The Federal Housing Finance Agency (FHFA) released data yesterday on Fannie Mae and Freddie Mac, comparing credit quality and performance of the loans they acquired (from 2001-2008) versus loans financed with private-label mortgage-backed securities.
As you can see, Fannie and Freddie’s loans were of much better quality, and performance followed suit.
Of course, because they held a much larger share of the mortgage market (and ignored risks), multi-billion dollar losses at the two firms still required a major bailout.
Fannie and Freddie:
84% of mortgages had Fico scores above 660
5% of mortgage had Fico scores below 620 (subprime by definition)
82% of mortgages had loan-to-value (LTV) ratios below 80 percent
88% of mortgages fixed-rate loans
Roughly 5% of fixed-rate mortgages and 10% of ARMs over 90 days delinquent before the end of 2009
47% of mortgages had Fico scores above 660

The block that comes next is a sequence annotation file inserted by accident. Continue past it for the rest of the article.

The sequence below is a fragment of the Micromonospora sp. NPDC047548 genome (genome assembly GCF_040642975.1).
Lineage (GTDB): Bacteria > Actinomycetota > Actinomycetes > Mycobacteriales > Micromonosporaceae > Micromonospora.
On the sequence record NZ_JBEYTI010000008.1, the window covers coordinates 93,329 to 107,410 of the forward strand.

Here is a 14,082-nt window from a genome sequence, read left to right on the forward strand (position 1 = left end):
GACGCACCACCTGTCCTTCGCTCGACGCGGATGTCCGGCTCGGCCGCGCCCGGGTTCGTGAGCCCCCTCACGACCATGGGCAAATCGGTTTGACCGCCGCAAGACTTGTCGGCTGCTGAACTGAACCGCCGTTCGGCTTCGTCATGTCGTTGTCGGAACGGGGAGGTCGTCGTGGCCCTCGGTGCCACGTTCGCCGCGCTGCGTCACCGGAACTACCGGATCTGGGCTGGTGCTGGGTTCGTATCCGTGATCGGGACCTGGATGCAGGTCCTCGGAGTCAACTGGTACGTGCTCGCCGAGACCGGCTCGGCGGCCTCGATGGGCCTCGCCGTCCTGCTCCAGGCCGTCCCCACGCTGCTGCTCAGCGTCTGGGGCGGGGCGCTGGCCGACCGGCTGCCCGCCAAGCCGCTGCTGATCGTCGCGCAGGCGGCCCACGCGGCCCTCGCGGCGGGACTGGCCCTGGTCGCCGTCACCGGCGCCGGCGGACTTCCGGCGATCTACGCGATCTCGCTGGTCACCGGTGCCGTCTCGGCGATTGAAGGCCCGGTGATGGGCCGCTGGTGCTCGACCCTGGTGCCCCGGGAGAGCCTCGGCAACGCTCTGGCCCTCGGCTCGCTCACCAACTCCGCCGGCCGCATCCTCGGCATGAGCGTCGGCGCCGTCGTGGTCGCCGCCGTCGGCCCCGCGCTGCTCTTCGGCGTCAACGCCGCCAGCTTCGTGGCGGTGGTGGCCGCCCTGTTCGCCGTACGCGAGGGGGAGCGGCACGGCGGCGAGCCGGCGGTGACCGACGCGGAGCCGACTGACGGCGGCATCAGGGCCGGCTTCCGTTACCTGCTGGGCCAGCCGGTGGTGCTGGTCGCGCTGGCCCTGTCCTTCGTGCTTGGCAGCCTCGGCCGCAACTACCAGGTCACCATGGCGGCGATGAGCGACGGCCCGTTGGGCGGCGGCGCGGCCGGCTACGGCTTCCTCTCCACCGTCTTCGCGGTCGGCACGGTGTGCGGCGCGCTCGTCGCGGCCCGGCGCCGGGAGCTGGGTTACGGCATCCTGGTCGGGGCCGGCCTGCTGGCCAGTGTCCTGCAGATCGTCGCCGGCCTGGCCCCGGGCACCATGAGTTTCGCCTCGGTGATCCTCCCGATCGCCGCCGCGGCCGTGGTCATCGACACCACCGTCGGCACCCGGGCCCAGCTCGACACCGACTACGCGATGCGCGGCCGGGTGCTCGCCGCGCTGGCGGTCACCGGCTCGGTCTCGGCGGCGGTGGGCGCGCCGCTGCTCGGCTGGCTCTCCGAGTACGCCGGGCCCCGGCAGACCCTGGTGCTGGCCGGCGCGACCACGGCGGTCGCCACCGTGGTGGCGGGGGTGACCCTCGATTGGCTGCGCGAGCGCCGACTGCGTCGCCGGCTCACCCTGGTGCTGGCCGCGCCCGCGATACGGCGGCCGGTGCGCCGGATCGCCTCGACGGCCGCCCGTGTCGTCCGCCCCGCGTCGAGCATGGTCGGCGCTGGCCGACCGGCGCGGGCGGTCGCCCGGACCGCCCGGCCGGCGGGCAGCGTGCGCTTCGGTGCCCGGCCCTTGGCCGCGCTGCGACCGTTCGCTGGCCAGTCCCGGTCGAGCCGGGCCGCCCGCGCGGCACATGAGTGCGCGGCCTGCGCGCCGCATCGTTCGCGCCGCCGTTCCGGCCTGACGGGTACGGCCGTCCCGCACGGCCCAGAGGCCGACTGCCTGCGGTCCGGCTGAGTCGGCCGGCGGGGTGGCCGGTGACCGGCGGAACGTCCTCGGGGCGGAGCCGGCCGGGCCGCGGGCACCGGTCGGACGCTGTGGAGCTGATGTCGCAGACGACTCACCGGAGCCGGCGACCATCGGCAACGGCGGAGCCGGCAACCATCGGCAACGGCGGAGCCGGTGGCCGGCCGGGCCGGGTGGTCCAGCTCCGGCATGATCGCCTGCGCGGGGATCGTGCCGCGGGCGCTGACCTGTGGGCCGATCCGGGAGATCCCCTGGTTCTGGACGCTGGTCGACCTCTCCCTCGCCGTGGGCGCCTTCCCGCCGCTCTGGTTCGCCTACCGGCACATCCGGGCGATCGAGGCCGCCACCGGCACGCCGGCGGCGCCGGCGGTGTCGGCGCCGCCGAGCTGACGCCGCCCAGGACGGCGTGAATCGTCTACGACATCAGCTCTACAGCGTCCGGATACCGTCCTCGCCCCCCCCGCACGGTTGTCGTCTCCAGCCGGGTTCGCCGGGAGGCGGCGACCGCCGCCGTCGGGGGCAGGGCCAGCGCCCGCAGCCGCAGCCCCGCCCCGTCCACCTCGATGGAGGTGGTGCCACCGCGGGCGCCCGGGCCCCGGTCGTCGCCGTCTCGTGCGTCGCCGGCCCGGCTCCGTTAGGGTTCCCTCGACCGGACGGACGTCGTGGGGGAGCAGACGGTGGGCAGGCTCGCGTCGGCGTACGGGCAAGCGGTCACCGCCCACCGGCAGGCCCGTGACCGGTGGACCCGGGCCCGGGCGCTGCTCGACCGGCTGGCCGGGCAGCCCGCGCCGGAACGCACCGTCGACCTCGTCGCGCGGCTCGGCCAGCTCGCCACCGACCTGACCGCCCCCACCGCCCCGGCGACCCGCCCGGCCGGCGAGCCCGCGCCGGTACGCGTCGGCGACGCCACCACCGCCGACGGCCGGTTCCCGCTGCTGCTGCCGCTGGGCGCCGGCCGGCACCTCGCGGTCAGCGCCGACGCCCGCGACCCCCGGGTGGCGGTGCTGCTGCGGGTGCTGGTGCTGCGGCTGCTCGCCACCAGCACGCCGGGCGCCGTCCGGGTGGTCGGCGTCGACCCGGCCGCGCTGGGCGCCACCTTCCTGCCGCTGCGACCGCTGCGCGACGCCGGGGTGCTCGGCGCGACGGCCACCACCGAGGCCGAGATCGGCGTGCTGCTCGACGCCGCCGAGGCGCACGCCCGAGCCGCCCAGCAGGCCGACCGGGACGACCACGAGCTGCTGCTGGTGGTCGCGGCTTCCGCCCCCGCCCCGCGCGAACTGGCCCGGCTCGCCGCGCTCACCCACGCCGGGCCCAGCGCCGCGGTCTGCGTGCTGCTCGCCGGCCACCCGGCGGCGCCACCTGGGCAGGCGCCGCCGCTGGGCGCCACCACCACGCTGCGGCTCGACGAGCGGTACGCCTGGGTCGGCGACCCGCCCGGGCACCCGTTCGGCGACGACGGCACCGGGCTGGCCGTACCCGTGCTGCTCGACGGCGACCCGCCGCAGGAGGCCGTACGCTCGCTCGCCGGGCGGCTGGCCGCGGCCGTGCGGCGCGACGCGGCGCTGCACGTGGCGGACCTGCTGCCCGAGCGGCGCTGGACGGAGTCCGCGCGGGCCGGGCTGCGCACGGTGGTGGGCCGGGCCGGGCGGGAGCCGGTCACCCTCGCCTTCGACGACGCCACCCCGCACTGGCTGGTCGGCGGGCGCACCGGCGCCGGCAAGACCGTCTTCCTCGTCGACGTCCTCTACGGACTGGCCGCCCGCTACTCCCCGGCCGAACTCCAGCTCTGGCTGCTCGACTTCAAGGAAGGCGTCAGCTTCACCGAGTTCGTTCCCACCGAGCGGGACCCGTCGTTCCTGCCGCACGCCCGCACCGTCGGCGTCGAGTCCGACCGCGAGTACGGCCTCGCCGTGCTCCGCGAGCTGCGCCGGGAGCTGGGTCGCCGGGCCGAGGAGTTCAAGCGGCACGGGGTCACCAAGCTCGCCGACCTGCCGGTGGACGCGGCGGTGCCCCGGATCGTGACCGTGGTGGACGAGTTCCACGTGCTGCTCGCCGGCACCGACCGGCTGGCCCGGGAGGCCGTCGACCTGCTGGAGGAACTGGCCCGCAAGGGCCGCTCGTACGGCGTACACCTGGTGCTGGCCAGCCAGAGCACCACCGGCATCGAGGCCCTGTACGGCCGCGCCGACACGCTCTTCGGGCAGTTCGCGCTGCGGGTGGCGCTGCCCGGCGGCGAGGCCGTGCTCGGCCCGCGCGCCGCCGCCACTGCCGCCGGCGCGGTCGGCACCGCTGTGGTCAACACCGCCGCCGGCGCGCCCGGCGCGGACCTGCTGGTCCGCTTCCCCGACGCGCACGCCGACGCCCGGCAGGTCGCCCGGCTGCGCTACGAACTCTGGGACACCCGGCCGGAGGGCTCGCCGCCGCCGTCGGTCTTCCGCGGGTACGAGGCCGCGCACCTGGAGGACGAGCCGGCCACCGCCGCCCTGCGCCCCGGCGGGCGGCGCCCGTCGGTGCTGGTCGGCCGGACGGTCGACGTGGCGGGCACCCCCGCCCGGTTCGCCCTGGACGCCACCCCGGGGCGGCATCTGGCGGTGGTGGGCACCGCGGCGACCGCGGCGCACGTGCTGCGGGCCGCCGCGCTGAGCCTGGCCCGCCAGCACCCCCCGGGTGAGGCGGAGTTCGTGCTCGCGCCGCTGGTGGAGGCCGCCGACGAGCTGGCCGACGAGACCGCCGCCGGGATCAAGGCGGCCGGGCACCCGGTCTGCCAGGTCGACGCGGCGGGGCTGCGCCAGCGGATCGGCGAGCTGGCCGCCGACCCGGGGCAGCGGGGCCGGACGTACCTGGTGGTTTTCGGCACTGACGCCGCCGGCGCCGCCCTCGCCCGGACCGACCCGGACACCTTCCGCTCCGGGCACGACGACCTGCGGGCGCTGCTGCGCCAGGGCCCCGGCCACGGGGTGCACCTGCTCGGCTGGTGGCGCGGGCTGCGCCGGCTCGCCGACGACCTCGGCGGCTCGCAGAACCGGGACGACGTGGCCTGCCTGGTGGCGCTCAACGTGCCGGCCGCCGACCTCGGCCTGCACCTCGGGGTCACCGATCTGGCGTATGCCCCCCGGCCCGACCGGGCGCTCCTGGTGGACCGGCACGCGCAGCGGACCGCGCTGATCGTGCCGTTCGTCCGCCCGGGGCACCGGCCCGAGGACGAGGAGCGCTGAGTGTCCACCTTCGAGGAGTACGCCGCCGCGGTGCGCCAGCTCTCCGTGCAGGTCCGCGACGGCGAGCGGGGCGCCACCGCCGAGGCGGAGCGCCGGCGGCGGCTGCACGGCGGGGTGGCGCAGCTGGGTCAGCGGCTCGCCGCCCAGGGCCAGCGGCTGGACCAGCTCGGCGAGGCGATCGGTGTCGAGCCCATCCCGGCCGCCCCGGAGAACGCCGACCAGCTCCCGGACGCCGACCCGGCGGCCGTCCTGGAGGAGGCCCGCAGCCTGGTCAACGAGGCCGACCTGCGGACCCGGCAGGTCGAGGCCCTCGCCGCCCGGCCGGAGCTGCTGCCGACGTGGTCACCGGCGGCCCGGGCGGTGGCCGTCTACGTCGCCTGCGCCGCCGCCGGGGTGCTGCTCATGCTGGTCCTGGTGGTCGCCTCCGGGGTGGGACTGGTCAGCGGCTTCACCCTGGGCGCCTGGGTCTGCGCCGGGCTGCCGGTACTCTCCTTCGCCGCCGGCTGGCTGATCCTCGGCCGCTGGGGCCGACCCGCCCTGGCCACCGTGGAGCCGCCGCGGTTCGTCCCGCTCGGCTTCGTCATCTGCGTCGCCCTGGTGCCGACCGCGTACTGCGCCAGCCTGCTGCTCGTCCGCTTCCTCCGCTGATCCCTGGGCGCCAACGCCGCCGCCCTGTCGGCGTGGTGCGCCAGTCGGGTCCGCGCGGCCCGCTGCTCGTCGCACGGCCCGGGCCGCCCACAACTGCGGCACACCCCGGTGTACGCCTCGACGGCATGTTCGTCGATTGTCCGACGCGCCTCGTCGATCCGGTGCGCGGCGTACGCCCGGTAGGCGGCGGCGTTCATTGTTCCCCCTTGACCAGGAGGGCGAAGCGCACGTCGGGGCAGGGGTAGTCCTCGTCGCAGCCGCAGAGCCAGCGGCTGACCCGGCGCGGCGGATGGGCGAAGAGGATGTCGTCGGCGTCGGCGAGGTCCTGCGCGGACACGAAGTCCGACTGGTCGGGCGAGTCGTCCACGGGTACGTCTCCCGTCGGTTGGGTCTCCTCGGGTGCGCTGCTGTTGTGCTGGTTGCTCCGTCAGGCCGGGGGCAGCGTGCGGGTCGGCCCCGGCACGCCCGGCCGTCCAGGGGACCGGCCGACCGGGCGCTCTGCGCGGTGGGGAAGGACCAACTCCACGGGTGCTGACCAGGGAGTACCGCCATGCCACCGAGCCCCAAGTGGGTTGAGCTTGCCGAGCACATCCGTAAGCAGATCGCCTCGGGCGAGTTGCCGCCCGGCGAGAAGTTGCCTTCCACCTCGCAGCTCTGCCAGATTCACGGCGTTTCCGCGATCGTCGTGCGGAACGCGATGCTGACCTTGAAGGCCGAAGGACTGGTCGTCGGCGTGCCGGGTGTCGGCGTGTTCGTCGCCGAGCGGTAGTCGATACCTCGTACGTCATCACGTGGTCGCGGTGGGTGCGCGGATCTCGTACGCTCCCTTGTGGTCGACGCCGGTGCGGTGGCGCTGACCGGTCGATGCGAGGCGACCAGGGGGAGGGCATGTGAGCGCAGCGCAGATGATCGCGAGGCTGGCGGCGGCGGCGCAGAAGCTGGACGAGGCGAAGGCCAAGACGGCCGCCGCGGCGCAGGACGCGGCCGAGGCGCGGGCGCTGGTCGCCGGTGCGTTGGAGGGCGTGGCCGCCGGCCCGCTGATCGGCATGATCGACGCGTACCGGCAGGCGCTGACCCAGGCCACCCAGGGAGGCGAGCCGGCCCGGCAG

32% of mortgage had Fico scores below 620 (subprime by definition)
66% of mortgages had loan-to-value (LTV) ratios below 80 percent
70% of mortgages adjustable-rate mortgages
Roughly 20% of fixed-rate mortgages and 30% of ARMs over 90 days delinquent before the end of 2009
And most private label mortgages were only under 80 percent LTV because they had corresponding second mortgages to avoid paying mortgage insurance (combo loans).
The layered risk you see in the private label mortgages explains why things went so horribly wrong (what caused the mortgage crisis).
Fannie and Freddie’s share of total loans fell from above 90 percent in 2001 and 2002 to just above 60 percent in 2005, before rising to nearly 100 percent in 2008.